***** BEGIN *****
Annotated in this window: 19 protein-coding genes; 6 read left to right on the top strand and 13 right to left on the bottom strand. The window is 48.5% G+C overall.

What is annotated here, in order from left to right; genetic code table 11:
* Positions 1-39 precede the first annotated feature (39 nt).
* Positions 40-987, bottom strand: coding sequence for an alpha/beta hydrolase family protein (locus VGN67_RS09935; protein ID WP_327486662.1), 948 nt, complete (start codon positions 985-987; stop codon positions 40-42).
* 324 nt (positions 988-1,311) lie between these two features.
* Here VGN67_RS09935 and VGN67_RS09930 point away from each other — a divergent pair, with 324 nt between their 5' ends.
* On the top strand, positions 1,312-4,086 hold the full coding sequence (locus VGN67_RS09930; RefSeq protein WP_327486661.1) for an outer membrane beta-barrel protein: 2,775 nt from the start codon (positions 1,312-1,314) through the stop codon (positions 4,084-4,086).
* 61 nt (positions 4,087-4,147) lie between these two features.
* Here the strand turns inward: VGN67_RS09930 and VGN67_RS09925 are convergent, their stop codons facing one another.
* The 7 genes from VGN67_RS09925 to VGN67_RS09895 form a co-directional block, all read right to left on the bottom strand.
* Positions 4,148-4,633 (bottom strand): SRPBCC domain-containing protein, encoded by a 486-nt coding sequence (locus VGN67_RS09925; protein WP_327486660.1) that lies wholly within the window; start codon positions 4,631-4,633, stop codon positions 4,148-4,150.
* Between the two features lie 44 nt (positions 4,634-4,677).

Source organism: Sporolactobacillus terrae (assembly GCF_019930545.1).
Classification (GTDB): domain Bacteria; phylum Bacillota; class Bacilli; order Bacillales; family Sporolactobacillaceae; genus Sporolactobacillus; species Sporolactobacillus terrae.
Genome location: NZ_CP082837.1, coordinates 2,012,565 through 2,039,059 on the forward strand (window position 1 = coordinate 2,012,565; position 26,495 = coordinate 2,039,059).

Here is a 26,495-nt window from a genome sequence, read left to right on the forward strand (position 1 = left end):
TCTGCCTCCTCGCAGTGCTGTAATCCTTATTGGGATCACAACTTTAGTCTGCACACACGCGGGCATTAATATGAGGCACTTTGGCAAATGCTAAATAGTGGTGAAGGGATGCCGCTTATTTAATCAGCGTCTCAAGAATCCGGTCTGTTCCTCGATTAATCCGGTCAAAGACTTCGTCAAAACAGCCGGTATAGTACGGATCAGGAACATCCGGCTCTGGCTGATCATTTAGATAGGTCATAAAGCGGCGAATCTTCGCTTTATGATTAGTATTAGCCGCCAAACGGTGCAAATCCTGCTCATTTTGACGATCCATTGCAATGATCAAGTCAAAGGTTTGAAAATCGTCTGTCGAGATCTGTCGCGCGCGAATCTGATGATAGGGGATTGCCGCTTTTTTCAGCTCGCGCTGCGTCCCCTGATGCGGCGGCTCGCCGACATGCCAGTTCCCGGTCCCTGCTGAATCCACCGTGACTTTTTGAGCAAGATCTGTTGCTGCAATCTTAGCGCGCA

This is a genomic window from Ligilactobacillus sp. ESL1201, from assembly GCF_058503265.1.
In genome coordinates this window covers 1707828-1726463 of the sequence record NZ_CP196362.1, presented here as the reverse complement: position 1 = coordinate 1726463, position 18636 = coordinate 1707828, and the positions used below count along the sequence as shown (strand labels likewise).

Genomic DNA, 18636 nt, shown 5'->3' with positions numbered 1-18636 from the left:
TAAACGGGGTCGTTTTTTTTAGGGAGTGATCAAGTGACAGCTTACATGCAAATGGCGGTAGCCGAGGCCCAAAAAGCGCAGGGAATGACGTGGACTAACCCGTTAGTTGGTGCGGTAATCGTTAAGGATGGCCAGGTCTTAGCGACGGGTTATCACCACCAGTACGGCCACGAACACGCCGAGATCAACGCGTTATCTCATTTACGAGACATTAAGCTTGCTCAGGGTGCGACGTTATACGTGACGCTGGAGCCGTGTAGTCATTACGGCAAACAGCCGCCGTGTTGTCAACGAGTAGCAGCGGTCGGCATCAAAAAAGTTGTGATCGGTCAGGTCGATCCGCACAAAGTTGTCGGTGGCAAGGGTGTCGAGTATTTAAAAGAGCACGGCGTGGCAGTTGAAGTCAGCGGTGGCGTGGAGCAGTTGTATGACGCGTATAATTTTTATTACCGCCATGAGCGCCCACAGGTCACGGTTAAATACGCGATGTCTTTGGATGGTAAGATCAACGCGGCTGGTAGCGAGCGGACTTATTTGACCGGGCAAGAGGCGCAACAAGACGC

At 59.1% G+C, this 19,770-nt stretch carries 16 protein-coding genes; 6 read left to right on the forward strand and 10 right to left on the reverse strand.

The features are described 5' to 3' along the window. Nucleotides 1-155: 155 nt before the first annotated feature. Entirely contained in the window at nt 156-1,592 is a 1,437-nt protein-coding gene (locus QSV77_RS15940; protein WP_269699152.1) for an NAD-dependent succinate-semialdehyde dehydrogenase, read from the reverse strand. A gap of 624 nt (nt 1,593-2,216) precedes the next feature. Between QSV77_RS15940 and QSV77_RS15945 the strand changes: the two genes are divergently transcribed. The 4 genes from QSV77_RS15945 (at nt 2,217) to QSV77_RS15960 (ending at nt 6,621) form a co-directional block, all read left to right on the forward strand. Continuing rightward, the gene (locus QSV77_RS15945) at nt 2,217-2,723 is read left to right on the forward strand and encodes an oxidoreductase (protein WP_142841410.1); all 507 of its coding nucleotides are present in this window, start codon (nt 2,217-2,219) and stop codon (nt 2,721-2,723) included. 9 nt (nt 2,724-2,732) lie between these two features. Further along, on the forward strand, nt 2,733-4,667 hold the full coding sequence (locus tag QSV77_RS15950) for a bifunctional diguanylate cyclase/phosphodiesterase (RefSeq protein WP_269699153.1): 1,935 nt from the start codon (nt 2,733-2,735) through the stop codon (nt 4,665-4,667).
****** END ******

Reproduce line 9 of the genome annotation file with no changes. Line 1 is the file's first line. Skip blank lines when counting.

* Here the strand turns inward: VGN67_RS09930 and VGN67_RS09925 are convergent, their stop codons facing one another.